Glenn McGrath has challenged James Anderson to reach 600 Test wickets after the England paceman became Test cricket’s most prolific fast bowler.
Anderson, 36, took the record from Australia’s McGrath on Tuesday, and now has 564 victims to his name.
Only spin bowlers Anil Kumble (619), Shane Warne (708) and Muttiah Muralitharan (800) have more.
Speaking to BBC Radio 5 live, McGrath said: “If he can raise the bar to 600 wickets, that’s an incredible effort.”
Anderson beat McGrath’s long-standing record in England’s fifth Test victory over India at The Oval and the 48-year-old, who took the crown from West Indies great Courtney Walsh in 2005, added: “I was proud to hold it for as long as I did – for it to be beaten by somebody like Jimmy Anderson is great.
“I have a lot of respect for Jimmy. He’s been an incredible bowler for a long time. To have played well over 140 Tests and just keep running in, day in, day out, and remain at the top of his game, yeah, I’m very proud Jimmy’s got there.”
‘Anderson was one of two bowlers who could have taken my record’
When McGrath eclipsed Walsh 13 years ago, he set his sights on 600 wickets but failed to get there – retiring at the end of the 2006-07 Ashes series.
Coincidentally, his final Test wicket was Anderson, a player he believed could one day challenge the mark he had set.
“You always wonder whether anyone’s going to get there,” said McGrath. “There was probably two guys I thought about – one was Jimmy and the other was [South Africa’s] Dale Steyn.
“Being a fast bowler is the toughest part of the game and injuries do play a part. To think that Jimmy’s played for so long and continued at the top of his game shows his work ethic, his physical and mental strength and everything else that goes into it.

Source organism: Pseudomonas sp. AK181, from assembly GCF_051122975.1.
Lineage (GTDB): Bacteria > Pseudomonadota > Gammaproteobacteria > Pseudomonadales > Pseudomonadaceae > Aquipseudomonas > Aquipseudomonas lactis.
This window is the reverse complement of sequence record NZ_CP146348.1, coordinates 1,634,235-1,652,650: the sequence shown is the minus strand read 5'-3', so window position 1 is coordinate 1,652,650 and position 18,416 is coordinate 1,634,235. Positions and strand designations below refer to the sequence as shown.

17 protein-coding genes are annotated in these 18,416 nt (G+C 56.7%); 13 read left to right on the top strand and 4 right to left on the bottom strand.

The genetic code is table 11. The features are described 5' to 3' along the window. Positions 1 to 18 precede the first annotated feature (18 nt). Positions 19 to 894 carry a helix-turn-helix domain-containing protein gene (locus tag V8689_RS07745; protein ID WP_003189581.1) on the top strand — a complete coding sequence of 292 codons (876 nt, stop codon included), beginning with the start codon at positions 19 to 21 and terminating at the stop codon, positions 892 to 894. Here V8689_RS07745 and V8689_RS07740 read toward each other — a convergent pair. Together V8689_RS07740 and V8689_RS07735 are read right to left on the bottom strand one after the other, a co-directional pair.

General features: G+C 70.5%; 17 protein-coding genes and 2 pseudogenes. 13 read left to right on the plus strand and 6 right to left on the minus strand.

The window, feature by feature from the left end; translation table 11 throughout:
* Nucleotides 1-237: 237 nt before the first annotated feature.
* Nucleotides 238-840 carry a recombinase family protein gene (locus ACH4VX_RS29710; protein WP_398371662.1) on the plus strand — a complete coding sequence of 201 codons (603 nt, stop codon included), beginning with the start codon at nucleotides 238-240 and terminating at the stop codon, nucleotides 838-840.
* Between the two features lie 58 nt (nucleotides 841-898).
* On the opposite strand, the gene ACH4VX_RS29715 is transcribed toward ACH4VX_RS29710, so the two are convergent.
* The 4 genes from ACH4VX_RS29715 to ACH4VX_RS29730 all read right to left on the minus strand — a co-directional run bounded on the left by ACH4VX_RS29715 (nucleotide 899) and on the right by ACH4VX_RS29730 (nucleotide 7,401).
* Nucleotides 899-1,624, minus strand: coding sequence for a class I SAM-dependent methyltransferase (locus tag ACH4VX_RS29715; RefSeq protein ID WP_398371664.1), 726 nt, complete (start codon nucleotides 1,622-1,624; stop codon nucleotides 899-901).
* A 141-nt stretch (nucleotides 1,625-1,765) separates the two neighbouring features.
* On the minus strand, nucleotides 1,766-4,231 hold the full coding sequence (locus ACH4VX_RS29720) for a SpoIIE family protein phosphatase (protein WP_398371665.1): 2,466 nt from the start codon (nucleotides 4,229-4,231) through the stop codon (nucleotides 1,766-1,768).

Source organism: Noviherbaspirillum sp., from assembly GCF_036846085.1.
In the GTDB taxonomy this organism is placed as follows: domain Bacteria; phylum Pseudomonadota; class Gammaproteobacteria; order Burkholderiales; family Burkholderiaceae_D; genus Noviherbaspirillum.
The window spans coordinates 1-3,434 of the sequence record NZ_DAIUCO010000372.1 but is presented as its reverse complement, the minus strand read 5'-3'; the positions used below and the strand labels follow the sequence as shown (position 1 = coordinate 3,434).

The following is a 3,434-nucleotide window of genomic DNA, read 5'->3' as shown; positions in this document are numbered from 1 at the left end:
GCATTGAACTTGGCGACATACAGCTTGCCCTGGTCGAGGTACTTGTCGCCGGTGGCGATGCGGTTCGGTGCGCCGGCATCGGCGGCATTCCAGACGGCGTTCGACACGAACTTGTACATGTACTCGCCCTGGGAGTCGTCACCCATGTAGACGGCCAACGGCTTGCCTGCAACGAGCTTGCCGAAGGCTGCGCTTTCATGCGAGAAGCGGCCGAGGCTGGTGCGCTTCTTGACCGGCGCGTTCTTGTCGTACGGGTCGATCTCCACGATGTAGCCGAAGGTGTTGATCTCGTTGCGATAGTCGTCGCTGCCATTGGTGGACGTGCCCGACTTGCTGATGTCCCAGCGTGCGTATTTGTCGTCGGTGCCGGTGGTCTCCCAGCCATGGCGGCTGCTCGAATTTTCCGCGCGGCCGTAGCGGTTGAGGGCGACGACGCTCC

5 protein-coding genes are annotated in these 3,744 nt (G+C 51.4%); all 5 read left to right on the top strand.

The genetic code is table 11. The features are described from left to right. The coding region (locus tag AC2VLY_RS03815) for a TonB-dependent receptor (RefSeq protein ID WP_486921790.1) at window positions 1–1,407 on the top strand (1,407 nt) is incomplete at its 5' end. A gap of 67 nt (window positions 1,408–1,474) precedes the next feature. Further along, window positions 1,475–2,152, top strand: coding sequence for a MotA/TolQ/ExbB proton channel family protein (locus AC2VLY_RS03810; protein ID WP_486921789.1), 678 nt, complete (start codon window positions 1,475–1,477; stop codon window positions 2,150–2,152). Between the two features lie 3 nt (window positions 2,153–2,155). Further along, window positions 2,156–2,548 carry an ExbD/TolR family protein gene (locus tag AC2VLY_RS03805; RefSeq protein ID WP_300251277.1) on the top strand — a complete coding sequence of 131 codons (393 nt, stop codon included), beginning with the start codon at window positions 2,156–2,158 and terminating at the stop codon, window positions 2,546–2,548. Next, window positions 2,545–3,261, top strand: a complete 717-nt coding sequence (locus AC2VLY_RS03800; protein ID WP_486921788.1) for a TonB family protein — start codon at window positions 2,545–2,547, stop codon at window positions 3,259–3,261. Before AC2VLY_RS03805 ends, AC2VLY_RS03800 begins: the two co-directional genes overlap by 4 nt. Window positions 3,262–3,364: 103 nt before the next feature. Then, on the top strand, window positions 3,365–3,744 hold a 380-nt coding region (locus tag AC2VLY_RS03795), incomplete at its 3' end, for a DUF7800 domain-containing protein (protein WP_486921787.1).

“When it comes to the art of swing bowling, there is no-one better. I think of somebody like Wasim Akram, who is one of the greats of all time, and he could just do anything with a ball.
“Wasim swung it both ways, was a left-armer and had power through the crease.
“Jimmy is different. He’s taller and right-handed, but the way he swings a ball – both ways at will – is is what sets him apart. It’s definitely an art form and when the conditions suit – like they often do at Lord’s when it’s overcast and the ball is swinging – no-one comes close to him.
“Most guys hit the deck, get the ball in the right area and hope for a little bit of swing. We don’t see people with the skills of Anderson too often.”
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Will Anderson’s record ever be broken?
Injuries have hampered Steyn in recent years and the 35-year-old is a long way back on 421 wickets – although his average of 22.64 is better than Anderson’s (26.84).
His fellow Proteas paceman Kagiso Rababa is regarded as the best young fast bowler in the world, but McGrath doubts Anderson’s tally will be beaten any time soon.
“If there is anyone out there, they have got a long way to go,” he said. “I don’t think we’ll see it happen in the next decade.
“Just to play enough games to get anywhere near it is tough in itself. Other than Jimmy [143 Tests], no other fast bowler in the history of the game has played more than 132 Tests [Walsh].
“Also, the nature of cricket these days is that there is so much more Twenty20.
“The game is quicker, it’s faster. And will bowlers play enough Test cricket in the future to get anywhere near the mark?”